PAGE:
COLUMBUS – State Representatives Joe Miller (D-Amherst), Thomas West (D-Canton) and Terrence Upchurch (D-Cleveland) have introduced two related bills that would tackle key issues surrounding police departments in Ohio. The legislation would ultimately allow the chief of police of a municipal corporation to conduct training schools for prospective law enforcement officers. The goal is to create a new unclassified position called “cadets” within the police department, allow for exceptional appointment of candidates with ideal qualifications and resolve any issues regarding lateral transfers within statutory cities.
For many statutory cities, including Lorain, one of the main problems police departments face is a lack of diversity and retention within the department. A cadet program would allow for police departments to recruit high school students who have lived in and are representative of the community in which they will eventually swear an oath to protect and serve. Additionally, by permitting exceptional appointments for these cadets, cities would be able to retain the cadet officers that they have invested resources, time, and training. The Cincinnati Police Department has already implemented a similar cadet program within their own city.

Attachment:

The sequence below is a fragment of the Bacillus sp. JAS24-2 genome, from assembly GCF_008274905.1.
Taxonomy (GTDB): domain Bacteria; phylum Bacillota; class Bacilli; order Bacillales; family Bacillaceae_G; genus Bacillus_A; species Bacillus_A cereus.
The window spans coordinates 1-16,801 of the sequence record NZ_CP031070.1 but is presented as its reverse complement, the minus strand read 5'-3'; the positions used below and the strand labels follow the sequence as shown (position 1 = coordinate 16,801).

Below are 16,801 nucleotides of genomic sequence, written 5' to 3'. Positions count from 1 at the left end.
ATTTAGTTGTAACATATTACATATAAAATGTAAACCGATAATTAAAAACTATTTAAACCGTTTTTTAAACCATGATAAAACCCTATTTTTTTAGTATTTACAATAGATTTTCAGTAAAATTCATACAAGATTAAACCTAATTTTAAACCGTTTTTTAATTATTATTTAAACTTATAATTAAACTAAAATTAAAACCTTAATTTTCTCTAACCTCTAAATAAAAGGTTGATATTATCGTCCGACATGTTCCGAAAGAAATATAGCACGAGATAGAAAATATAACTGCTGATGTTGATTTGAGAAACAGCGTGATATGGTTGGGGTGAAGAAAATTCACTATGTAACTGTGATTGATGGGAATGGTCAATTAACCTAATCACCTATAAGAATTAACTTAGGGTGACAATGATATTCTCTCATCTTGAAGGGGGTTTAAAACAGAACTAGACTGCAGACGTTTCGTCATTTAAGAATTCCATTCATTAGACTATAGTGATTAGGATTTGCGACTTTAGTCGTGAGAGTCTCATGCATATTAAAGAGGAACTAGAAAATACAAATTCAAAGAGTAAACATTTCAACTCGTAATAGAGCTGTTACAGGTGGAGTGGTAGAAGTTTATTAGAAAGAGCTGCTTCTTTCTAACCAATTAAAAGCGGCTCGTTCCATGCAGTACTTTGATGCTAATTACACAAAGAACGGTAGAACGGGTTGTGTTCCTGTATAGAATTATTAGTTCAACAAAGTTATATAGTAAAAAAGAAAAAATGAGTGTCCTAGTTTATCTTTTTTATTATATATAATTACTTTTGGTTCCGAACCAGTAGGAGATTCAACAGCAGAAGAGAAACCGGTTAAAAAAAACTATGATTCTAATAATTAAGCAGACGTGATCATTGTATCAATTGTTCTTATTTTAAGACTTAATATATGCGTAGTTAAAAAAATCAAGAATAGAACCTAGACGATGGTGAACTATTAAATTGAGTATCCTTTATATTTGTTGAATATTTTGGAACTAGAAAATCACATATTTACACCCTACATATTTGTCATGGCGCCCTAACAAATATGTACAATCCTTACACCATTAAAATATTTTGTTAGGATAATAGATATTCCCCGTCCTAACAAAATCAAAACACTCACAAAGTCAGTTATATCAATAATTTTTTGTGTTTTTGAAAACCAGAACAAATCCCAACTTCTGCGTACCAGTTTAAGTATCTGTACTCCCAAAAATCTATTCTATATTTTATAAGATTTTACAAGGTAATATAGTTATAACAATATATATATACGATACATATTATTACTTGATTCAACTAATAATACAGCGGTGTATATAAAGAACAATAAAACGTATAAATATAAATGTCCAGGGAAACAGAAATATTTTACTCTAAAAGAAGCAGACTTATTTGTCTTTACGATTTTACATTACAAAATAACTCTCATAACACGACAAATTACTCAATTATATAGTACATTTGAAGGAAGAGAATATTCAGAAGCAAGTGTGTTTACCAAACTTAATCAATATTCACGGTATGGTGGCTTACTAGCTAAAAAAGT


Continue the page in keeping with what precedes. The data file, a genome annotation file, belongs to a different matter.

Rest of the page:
“This legislation identifies statutory cities who are often placed at a disadvantage when it comes to transfers within police departments. We have an opportunity to close gaps and inequities, and make minor changes that will have major impacts. We want to increase diversity within police departments and help make them more representative of the community they serve,” said Rep. Miller. “Currently, the average amount of training that departments are required to go through in the State is around 4o hours per year. However, Chief McCann of the Lorain Police Department has required his department to undergo 90 hours per year. This legislation would help provide and retain better trained officers who are from the communities they will protect, and also create better ties between our schools and our peace officers.”
“Allowing statutory cities like Canton and Lorain to retain more of the officers they’ve trained is critical to building a police force that is trusted by and that works for the community,” said Rep. West. “Cadet programs will also provide additional training to ensure that prospective officers are prepared to serve and protect each and every resident of our communities.”
“There is a need for diversity in police departments and for communities to be served by representatives of their community— this legislation addresses that need. Police departments have an oath to protect the community,” added Rep. Upchurch. “We believe this is an opportunity to create better relationships between police departments and communities, especially in communities where there is an underrepresentation of minorities serving in police departments.”